(+200%)

20%

Value

Decr.

-$20k /

$100k

(-20%)

-$40k /

$100k

(-40%)

-$200k /

$100k

(-200%)

My $$ /

House

$100k

(total

$100k)

$50k

(total

$100k)

$10k

(total

$100k)


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“Financial Leverage” -- EXAMPLE

Balance Sheet:

# of $100k

Houses:

Assets:

Liabilities:

“Owner’s Equity”

(ie, “Net Worth”)

1

$100k

$ 0k

$100k

2

$200k

$100k

$100k

10

$1MM

$900k

$100k

“Debt Ratio” = Liab / Assets: 0 .5 .9

o There are costs associated with liabilities

(interest, repayment of amount, etc.).

o “Reducing one’s balance sheet” means

eliminating liabilities (and assets), resulting

in less obligations for the company.


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Types of Financial Ratios


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Types of Financial Ratios

BALANCE SHEET :

* Cash & Marketable Securities

* Accounts Receivable

* Inventories

* Other Current Assets

CURRENT ASSETS

FIXED ASSETS (ie, Plant, Equipt, etc.)

TOTAL ASSETS

* Accounts Payable

* Notes Payable

* Other Current Liabilities

CURRENT LIABILITIES

LONG-TERM LIABILITIES (ie, LT Debt)

TOTAL LIABILITIES

* Preferred Equity

* Common Equity

* Retained Earnings

TOTAL OWNERS EQUITY

Earnings-Related Items

INCOME STATEMENT:

Revenues

< Cost of Goods Sold >

Gross Profit

< Selling, General, & Administrative Expenses >

< Depreciation >

Operating Income (or EBIT)

< Interest >

Net Income Before Taxes (NIBT)

< Taxes >

Net Profit, Earnings, NIAT


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Types of Financial Ratios


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Types of Financial Ratios

BALANCE SHEET :

* Cash & Marketable Securities

* Accounts Receivable

* Inventories

* Other Current Assets

CURRENT ASSETS

FIXED ASSETS (ie, Plant, Equipt, etc.)

TOTAL ASSETS

* Accounts Payable

* Notes Payable

* Other Current Liabilities

CURRENT LIABILITIES

LONG-TERM LIABILITIES (ie, LT Debt)

TOTAL LIABILITIES

* Preferred Equity

* Common Equity

* Retained Earnings

TOTAL OWNERS EQUITY

INCOME STATEMENT:

Revenues

< Cost of Goods Sold >

Gross Profit

< Selling, General, & Administrative Expenses >

< Depreciation >

Operating Income (or EBIT)

< Interest >

Net Income Before Taxes (NIBT)

< Taxes >

Net Profit, Earnings, NIAT

STOCK PRICE (from External)


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Financial Ratios Analysis

-- “DDD” EXAMPLE


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“Once Upon a Time…”

-- Chaquita Brands Strategy --

WSJ April 6, 2010:

“Chaquita Brands’ Strategy

Proves Fruitful”

Chaquita Brands Int’l stock maxed out in 2005.

Changes to the European quota system made bananas less profitable.

Since then, Chaquita has stopped selling fruit to some unprofitable buyers, and has a fuel surcharge to cover shipping costs.

They are now making money.

Chaquita trades at 7 times earnings (ie, “price / earnings ratio” is 7)

Their competitors Dole Food and Del Monte Produce have a Price / Earnings Ratio of about 8.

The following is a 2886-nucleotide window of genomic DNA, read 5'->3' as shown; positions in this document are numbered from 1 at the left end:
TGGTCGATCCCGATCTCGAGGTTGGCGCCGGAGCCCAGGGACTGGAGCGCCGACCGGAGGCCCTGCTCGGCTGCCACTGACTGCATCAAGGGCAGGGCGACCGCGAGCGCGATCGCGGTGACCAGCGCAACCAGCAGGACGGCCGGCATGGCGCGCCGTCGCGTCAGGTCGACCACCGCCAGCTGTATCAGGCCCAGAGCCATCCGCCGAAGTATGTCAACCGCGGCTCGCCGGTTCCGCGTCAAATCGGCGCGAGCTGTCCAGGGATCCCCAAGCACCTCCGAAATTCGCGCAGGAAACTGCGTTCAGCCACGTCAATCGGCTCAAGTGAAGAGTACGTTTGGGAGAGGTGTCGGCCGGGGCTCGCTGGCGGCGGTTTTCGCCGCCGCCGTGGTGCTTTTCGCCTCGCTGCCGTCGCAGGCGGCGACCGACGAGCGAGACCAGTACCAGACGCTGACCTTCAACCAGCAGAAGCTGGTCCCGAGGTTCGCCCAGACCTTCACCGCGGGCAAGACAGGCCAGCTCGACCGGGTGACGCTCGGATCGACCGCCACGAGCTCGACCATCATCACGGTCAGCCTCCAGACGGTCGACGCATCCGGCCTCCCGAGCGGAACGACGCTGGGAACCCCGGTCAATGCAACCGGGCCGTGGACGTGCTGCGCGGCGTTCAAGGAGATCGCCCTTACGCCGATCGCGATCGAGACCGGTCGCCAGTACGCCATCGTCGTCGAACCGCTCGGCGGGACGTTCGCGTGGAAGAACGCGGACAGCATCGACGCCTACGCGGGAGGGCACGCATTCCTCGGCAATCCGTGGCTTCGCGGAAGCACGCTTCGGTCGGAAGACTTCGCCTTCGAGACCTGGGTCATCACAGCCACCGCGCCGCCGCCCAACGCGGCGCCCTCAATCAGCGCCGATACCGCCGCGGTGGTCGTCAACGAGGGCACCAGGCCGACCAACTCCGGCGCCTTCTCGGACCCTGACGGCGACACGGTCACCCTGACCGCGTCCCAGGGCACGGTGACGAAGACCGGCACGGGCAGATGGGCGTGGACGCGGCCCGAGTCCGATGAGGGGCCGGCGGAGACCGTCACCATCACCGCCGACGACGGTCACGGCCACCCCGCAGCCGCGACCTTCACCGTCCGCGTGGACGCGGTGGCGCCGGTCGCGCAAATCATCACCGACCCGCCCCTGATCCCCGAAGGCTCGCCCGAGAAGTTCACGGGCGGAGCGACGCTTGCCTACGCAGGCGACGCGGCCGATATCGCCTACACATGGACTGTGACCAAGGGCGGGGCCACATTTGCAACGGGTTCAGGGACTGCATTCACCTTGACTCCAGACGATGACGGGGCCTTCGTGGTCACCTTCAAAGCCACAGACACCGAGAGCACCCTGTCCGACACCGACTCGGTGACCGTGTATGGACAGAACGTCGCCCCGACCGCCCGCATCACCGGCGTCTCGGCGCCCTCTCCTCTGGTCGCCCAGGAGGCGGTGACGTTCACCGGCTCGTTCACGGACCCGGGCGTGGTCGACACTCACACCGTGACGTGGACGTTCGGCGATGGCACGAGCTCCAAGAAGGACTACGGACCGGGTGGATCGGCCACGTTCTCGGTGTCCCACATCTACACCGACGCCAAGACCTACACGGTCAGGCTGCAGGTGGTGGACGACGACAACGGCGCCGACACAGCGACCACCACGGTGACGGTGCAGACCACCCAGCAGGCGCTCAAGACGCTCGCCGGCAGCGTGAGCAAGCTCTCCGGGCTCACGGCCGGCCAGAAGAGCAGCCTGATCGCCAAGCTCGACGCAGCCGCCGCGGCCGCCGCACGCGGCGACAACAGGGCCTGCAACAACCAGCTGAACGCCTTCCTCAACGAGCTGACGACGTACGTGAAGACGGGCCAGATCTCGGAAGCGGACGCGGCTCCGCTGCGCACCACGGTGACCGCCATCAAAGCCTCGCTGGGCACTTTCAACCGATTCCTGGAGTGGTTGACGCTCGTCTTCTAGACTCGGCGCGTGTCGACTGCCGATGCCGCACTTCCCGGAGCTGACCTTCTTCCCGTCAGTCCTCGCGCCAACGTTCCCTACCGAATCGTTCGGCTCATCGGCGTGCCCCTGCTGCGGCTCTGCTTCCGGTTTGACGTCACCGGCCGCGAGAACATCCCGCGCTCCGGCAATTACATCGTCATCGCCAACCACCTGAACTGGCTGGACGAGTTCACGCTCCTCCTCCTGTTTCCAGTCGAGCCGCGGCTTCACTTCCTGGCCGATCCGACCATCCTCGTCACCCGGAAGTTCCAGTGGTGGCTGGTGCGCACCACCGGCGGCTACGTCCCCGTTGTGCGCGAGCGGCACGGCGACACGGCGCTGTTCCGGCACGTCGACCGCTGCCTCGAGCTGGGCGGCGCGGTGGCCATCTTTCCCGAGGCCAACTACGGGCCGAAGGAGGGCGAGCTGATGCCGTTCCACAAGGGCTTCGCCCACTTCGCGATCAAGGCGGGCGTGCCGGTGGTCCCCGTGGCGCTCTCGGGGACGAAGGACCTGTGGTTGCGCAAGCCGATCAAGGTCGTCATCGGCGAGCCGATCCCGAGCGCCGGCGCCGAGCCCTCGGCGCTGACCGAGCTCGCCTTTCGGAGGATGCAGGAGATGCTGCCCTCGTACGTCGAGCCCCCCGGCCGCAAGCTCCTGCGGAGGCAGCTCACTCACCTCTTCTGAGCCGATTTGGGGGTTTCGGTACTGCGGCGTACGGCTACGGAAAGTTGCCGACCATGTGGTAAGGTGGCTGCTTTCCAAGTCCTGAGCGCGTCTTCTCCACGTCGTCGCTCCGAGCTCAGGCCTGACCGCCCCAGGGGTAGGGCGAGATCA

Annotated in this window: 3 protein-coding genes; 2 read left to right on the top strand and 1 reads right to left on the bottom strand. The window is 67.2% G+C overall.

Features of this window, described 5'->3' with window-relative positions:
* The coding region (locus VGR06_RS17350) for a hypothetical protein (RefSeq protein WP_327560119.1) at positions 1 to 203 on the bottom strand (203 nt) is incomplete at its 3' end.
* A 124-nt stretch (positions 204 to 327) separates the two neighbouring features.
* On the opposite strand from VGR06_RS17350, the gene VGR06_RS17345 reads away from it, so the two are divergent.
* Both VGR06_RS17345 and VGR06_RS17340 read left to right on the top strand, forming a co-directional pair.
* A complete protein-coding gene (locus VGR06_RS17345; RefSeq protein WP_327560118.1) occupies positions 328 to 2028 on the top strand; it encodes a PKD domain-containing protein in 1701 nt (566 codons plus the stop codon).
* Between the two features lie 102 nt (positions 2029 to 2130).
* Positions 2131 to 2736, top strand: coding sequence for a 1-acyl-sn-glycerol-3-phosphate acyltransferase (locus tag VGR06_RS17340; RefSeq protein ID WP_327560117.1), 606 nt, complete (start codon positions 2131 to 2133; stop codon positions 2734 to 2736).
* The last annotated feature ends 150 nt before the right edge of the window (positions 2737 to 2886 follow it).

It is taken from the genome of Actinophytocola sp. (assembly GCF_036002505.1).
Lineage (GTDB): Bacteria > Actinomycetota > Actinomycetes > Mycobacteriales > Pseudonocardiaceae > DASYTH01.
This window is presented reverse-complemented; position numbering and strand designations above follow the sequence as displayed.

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Types of Financial Ratios


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“Once Upon a Time…”

-- Ford Slashes Debt --

WSJ April 6, 2010:

“Ford Slashes Debt with $4B

Outlay to UAW…”

Ford Motor will pay $3.8B in cash to a United Auto Workers (UAW) union health care fund, confident the company will produce profits.

Ford was required to pay $859MM in cash or stock, and prepaid $2.9B more in cash.

The $3.8B payment will reduce the balance owed to the UAW to $3.6B.

Ford has reduced debt by $7B in the quarter, reducing annual interest payments by $470MM.

An analyst says “Ford still has a dirty balance sheet” – it has more debt than rivals like GM.

Ford had borrowed $23B in late 2006, giving a cash cushion that allowed them to withstand losses and avoid bankruptcy (unlike GM).


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Balance Sheet – p. 304 in text

* Cash & Marketable Securities

* Accounts Receivable

* Inventories

* Other Current Assets

CURRENT ASSETS

FIXED ASSETS (ie, Plant, Equipt, etc.)

TOTAL ASSETS

* Accounts Payable

* Notes Payable

* Other Current Liabilities

CURRENT LIABILITIES

LONG-TERM LIABILITIES (ie, LT Debt)

TOTAL LIABILITIES

* Preferred Equity

* Common Equity

* Retained Earnings

TOTAL OWNERS EQUITY

$7B

$7B

No change…

“Assets” - “Liabilities” = “Owners Equity”


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Income Statement - p. 302 in text

“Revenues & Expenses”

Revenues

< Cost of Goods Sold >

Gross Profit

< Selling, General, & Administrative Expenses >

< Depreciation >

Operating Income (or EBIT)

< Interest >

Net Income Before Taxes (NIBT)

< Taxes >

Net Profit, Earnings, NIAT

$470MM

$470MM

Belongs to

Stock holders,

or Owners

One of 3 things can be done with the Earnings:

(1) Pay it to Stock holders as income = “Dividend”

(2) Retain it, and reinvest it in the company

(3) Retain it, and hold it as cash or securities


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“Once Upon a Time…”

-- Blockbuster --

DMN August 14, 2010:

“Blockbuster Posts Bigger Loss,

Says Chapter 7 Filing Possible”

  • Blockbuster Inc. (BB) had larger than expected 2nd quarter loss, as revenue decreased.

  • Revenue fell 20% to $788MM from $982MM.

  • However, BB’s senior secured debt holders gave extension to Sept 30 on the $42MM interest payment due. It is the second extension.